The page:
Many end users are taking advantage of all of the goodness that jQuery provides, whether by adding simple effects like a sliding Quick Launch, more sophisticated form enhancements like SPCascadeDropdowns from SPServices, or even writing their own scripts for more complex solutions. More than ever, the distinction between “end user” and “developer” is blurring. IMO, that’s a good thing, but it also introduces complications, of course.
As one of those end users, you owe it to yourself to talk to your SharePoint team to explain what you are doing and to find out if jQuery is already loaded in the environment. In many cases, it will already be loaded in the master page or a page layout so that it is readily available across the Site Collection. The version that is loaded can also have an impact on how plugins function, making some of them effectively useless if there’s a version mismatch.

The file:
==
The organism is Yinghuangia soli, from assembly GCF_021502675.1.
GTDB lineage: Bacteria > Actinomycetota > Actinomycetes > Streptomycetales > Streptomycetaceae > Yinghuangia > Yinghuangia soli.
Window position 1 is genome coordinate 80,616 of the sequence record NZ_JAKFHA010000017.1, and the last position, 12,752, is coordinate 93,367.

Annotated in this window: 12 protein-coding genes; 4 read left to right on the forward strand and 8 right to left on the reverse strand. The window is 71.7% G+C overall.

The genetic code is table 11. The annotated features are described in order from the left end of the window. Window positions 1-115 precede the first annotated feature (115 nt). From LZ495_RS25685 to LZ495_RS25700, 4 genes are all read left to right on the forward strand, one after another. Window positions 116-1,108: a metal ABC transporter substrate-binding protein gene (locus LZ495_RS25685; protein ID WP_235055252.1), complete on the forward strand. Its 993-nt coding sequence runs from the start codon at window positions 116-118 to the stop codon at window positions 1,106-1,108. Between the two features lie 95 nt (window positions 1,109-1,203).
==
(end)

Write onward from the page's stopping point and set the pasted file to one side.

I know that in some cases, even finding the person who might know what’s loaded in the master page or what the plans may be is well nigh impossible. In those cases, here’s a trick to find out what’s up.
In a Internet Explorer browser window with the page you want to work with open, hit F12 to open the Developer Tools, and go to the Console. The screenshot below is from IE9, where there is a separate Console tab:
If you’re in IE8, the Console is hidden under the Script tab, as below.
If you’re in an older version of IE, well, I don’t have a screenshot for you. You may also not have the Developer Tools available, as it was a separate download with IE7 and below.
In Firefox, you’ll need the firebug add-in. If you have it, you can hit F12 to open Firebug. The Console tab is the first one on the left:
Once you’ve gotten to the Console, wherever it is, type the line I show in each of the screenshots above:
Depending on where you are, you’ll then either hit enter or click on the Run button.
Somewhere on the screen, you’ll see a display like this one, which shows that jQuery version 1.7.1 is loaded…
…or you’ll see something like…
…which tells you that jQuery isn’t loaded at all.
At that point, at least you’ll know what you are dealing with. If the version number isn’t what you need (I sometimes still see jQuery 1.3.2 loaded in a master page, which is ancient) then you’ll need to talk to your SharePoint team about updating it.
Tip ‘o the skimmer to Matt Bramer (@ionline247) for the exact syntax…
…and @BinaryJam for asking the question in the first place!